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IRG 3-2: Public Participation in Nanotechnology R&D: Upstream Engagement and Deliberation Research
(Barbara Herr Harthorn, Nick Pidgeon, Karl Bryant, Adam Corner, Rachel Cranfill, Amanda Denes, Shannon Hanna, Jennifer Rogers-Brown, Christine Shearer, Edwina Barvosa, Julie Whirlow)
This research group focuses on identifying factors that influence risk perceptions of nanotechnologies among participants in deliberation groups, and so also influence participatory democracy. Studies have examined nationality, technology use (energy vs. health applications), gender, and language use.
Risk Perceptions, Nationality, and Technology Uses.This research began in 2007 with comparative deliberations in California and the UK exploring how public perceptions of new technologies like nanotechnology differ internationally. Initial findings showed that nanotechnology uses (in energy versus health applications) had stronger effects on participant response than nationality (Nature Nanotechnology, Pidgeon et al. 2009). A follow-up study explored at greater length the pronounced application-based differences in attitudes; the more subtle but important cross-national differences and surprising similarities; and attitudes about trust, responsibility, and regulation, which also varied more intensely by application than by country in this study. The Cardiff team (Pidgeon & Corner) also produced an overview/synthesis of nano public engagement entitled: “Nanotechnologies and upstream public engagement: dilemmas, debates and prospects?” which will be included in the forthcoming Social Life of Nanotechnology book edited by Harthorn and John Mohr.
Gender and Risk Perceptions.To extend this work and follow the suggestive gender differences in perceived risk that emerged within all the groups in the 2007 workshops, Harthorn and Bryant received additional funding from NSF to hold more deliberative workshops and a pilot project in California in summer and fall, 2009. Follow-up studies have resulted in five publications to date, dealing with issues of ambivalence, fairness, nanoethics, application, and food.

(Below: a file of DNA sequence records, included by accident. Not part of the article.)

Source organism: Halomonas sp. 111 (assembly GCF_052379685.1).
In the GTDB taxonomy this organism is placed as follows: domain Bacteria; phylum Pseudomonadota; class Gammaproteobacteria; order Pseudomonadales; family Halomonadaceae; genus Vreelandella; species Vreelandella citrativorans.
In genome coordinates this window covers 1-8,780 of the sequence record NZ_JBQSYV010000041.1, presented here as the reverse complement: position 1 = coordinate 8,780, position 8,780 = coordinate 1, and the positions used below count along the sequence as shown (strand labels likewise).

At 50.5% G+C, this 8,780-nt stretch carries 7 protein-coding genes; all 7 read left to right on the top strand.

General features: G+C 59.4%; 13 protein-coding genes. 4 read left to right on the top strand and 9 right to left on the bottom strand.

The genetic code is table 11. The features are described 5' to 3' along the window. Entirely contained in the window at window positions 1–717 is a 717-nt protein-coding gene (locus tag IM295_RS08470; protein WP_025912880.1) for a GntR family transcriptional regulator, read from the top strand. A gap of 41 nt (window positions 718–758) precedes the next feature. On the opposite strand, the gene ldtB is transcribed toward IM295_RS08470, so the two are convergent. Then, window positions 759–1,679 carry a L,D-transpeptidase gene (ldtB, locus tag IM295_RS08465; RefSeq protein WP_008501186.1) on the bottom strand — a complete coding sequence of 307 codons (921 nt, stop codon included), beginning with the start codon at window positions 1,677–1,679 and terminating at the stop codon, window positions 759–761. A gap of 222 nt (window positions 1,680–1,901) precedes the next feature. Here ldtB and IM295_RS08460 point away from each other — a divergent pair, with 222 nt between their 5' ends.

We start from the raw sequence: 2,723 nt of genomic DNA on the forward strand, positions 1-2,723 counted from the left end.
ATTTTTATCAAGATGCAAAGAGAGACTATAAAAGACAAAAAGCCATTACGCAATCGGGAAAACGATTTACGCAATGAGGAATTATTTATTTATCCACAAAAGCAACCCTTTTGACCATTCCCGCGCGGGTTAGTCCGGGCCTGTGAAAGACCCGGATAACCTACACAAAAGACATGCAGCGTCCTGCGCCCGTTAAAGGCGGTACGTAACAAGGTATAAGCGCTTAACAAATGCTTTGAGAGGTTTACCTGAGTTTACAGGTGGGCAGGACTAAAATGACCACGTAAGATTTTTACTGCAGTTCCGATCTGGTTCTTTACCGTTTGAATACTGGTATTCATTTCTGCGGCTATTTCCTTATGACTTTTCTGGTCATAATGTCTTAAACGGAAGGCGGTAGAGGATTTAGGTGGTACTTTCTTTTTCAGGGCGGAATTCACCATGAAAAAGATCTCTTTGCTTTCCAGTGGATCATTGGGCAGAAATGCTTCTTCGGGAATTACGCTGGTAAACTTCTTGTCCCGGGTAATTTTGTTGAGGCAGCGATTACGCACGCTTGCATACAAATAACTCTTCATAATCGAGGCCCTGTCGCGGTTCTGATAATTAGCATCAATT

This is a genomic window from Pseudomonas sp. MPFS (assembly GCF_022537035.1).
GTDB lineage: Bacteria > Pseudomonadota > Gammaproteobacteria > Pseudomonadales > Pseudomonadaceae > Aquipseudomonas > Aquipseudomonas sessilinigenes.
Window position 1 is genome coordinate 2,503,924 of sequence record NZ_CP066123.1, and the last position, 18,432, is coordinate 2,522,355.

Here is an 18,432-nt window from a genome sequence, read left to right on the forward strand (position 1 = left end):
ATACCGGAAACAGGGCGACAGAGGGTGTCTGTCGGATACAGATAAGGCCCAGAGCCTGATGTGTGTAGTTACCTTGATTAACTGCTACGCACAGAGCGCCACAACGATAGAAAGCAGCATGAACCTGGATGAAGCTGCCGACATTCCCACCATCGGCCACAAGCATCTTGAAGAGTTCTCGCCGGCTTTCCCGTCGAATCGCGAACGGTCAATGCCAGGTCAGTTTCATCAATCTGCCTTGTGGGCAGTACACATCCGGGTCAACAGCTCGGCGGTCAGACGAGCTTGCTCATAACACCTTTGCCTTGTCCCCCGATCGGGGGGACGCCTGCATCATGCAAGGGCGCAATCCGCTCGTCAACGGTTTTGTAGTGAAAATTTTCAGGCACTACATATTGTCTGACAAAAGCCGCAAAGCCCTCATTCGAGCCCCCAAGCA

Ongoing research includes analysis of gender and language. Papers under development include: the social construction and use of gender, language, and expertise from a linguistic perspective (lead author Cranfill); gendered patterns of interruptions, frequency of talking/silence, and their effects on coalition building or conflict (lead author Denes); dynamics of power and finance in risk perceptions (lead author Shearer); feminist methodologies in deliberations (lead author Rogers-Brown); and a larger piece on gender and why people’s views change or remain fixed in response to new information and group dynamics (lead authors Harthorn and Bryant).
Other ongoing research by Harthorn and Barvosa examines how future deliberative engagement research will incorporate a focus on racial/ethnic identity and multiple identities as factors in risk and benefit perception. The team is also examining in a more fine-grained way how talk/communication is gendered and raced.
In general, research to date supports findings from survey work on the highly gendered nature of technological risk perception, with the goal of explicating how, why and through what kinds of narratives and group dynamics such divergent views emerge in public dialogue, as well as the kinds of responses they generate.